f.re higb, nore sterling is brought in and coaverted into
Llalayan d"ollars, Therefore there is an increase in the supply
of money in ihe country thereby causing inflation. And
conYersely,
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these probrems &re erid.icaterl, ind.ustrial progress ma.y pro_
ce.ed. 0n aL a fas*er rate. The cen'LrnJ. ISank of ldalaya ( o"
tsank Nega.ra ) rrhich was only forrned in rgsg, has as its
principar jab the overconing of these internal problems. rts
najor functiXns may be summar,iesed" as rr to promote monetary
stabiliiy and. & sound" financiar structrrre iu the Federation
end to infl"uence dhe cred.it' situation to the countryrs ad.vs,ntege thereby creating & favourabl'e u,'brnosphere for ind.ustriallisationrr*n
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fhe existence of strong responsible trad.e unions
is another factor that has contributed to the favourabre
economic atmosphere in this country. Industrial reletions
betreen the employers anil earployees &re yery important in
determining the suceess ancl failure of the business enterprises. Itesentment of the porkers lead,ing to poor work ,
sabotage ancl strikes a.re the ultimate results of bact relation*
ship, and. these do not help in the ord.inary operations of
the business enterprises. Smooth und"erstanding between the
two mejor groups can go & Iong ray to avert these interruptions to production and" 'bhereby in preveniing lor prod.uction.
Business succe-sses rill "'teail *o ind.ustrial expansion.
In Malaya such ind.ustrial relationship has been
functioning satisfedtorily" Enpl-oyees a.re under strong and
responsible traile unions, vhich are democraetic, voluntary: "
a.ncl ind.epenclent, vh-ereby both the employers ard. employees
&,re free to negotia,te and. to enter into collective agreements
on any natter they consider rel-evant and. to choose their ovn
arbritrator in cases of disagreement. Thes.e policies are
based. on the principle of building up ind"ustrial democr&cy
,t The Role of Central Banking in Industrialisation rl
by Ismail Ali Bin Mohaoeil AIi ( Governorr Bank Negara Tanah
b{eleyu } Printed in The Malayan Eeonomic Review. \rolume YIII
Ho 1, April 1963. Psge 19"
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Trith eventu&I ilim of
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j"eving r;elf*government, in industry.
It is clear: ttrat resTr*n.cib_le t,r'nde unions exist
here and that thoy have neiinie.in€:cl & pcaceful relal,ionship
between the vorkers and tl:e erni:lolicrs, hial"*ya has & rrery lon
numher of irtchlstricrl strilies anel. r;:;rn-ila1's l"ost, &s cornpared
t,o most countrj.es ( Sinljnirilre for c:li,r.rnpl* ) " In 15|59 thers
yere only 39 s'Lrilies { in l95fl1 fucf*rr: t,}re t}nde rrnions were
preoper}y forrner] {,her* hiere 6t} s1,:"ihe s }, An irnportaut point
mtst lre noted. he re. T hc nuntrer of irrdrtstrial sl,riltes shoulcl
!!ot be tahen &$ the sole $eans c'f, jridging rihether or not
the trad.e unions are re:ipon*ibLe a.nd strr,::q in the serrse that
they help in maintaining good rel.ationsh.p be'owqen the em ployers and. e*playee*. lihat shosld. be in{:,}e important is the
ease at which strike$ &re settletl anti agrremetrts formed."
In Haloya, most of the strikes are easily settlecl - &n eviilence tf responsible nrrd" strang tred.e unions ancl friendly
relationshi.pn l{oreoyer, most of t,he strihes &re justifiable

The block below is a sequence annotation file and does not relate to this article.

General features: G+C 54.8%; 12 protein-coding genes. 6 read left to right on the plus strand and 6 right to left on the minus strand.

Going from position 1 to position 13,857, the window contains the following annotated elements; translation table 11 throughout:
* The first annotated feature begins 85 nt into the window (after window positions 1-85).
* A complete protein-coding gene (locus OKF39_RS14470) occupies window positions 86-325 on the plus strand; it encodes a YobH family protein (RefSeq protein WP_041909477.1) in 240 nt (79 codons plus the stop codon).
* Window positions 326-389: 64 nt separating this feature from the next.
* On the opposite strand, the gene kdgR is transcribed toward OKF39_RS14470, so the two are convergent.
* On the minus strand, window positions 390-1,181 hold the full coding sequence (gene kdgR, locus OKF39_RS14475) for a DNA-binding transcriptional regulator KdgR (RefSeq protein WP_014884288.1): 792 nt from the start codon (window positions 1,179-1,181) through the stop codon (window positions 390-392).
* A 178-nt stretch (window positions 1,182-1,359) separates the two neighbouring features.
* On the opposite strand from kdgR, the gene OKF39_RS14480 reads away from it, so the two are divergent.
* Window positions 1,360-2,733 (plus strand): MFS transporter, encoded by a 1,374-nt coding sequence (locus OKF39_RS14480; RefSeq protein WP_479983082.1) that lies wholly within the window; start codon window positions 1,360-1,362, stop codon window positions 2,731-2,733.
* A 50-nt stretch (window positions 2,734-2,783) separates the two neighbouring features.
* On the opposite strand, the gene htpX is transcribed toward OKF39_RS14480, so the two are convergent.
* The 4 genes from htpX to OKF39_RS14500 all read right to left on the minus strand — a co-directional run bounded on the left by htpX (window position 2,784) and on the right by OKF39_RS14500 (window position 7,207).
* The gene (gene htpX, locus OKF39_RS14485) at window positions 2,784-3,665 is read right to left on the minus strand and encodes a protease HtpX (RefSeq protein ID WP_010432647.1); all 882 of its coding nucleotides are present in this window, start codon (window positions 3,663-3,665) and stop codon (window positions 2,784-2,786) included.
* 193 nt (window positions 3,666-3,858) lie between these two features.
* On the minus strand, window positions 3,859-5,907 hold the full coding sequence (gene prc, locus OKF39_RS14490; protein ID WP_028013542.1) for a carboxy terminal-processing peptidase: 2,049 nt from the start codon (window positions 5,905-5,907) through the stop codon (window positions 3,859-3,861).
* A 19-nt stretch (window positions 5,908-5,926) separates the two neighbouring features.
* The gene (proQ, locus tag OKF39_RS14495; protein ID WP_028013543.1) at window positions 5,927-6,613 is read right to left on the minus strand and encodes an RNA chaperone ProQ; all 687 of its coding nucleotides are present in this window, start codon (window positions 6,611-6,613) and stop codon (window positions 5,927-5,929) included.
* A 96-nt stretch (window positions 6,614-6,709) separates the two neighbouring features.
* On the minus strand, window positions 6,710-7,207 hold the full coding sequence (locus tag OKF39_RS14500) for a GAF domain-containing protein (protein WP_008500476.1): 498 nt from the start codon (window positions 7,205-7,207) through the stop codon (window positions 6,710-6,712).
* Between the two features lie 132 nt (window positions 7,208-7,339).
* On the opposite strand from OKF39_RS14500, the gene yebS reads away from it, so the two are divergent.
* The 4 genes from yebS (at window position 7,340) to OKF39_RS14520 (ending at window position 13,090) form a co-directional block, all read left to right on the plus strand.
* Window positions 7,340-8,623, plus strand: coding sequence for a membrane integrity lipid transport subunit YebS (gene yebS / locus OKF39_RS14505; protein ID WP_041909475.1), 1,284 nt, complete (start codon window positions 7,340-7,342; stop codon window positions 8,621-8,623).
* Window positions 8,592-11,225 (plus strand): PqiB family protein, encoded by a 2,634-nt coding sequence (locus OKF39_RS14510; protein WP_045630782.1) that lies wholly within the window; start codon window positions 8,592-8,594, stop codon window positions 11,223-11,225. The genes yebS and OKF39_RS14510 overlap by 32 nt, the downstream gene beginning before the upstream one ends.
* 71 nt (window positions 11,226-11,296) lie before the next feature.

and responsible,
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such friend.ly ind.ustrial relations have, beyond.
ary doubt, played" an importanl, pa.rt in rnaking ihe economic
atmospbere of the Federation more condusive to ind-ustriaL
clevelopnbnt. Any investors ( *i-bher foreign or local ) vill
hnve to think twice before Lreforc deciding to establish
industries in any place in the lrederation, if they think
that the existin$ ind.ustrial relations are unreliable bec$&se of unruly ancl. irref;ponsibLe trad'e trnions. ?his is
because, under such a situation, production uray be curtailed.
sud.clenly.
of -qgrnqisrqial, Iloltses '
f:r Mgl&Ier ihe cost of proiluction of manufsrctured'
good.s is eompara,tively Otffr/ This is due partly to the smalr
internel marSet upon which ^th" industrics are dependent, and
partl.y to the higb cost of labour. For manufacturers ( **peciall.y the nswly established firmr; ) to establish their
will only
ovn sysbem of m*,rketing oI di.striiiutional channcls
The Existence
-49-
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&ild t,o the cost of prr"rriu*tion, r*adi.ng to prohibitive priced
ancl lower sales. Indu.s*nir,r,i.i*t,s who nrr.'fura.1ly &re snehing
iN,:
l
Tf,d
ri.alistie
gains wirl, the::cf or:e b* more lesitant in
pndertalting any neg'yen{ures, Tll:is rrill not, of course,
fcr.voura.ble to inelusirial d,rrvclc;:mcnt,.
nate
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lin"In3-a. 'birc erxistr:nce
iiowever, in
of established.
comacrci*1 hoLr:;es &*u lie,1p+cl" t,he j.ndr.rstries in cutting
down ( o* escaping'.) m*rlie"Ling cost,sr virich othc*wisc ttrey
have to incur if the;' have t,o e*t,ablish their own clistributicn*I che.nnel*. These eei:-.:itcj:'*i.aI ii*u:+es have <li*"-t,ributional
networlt a.lre a*y es't abli*. j:ed. 'i;hroug;houtr the country. Factories,
with the help of the conilercial houses will-, tireref ore, be
spareil the expensesof e.*t,ablisliing their orn distritrutional
systemsu which eyen if esia.E;ished may proye iuefficient.
Commercial irorrses al-so ga,in from this a.rr&ngement;they will
not loose bu*:iness they otirerwise may have lost &s & result
of 1ocalIy manufactured good.s relacing imported ones wi:ich
the estabti.shed" cominercial houses ha.ve been handling for some
'bi-me. As such, commercial houses, b y helping to cut d.orn
prod.uction cost in this manner, have played. a. role in nraking
the econonic environment conclusive to ind.ustrial d.evelopment.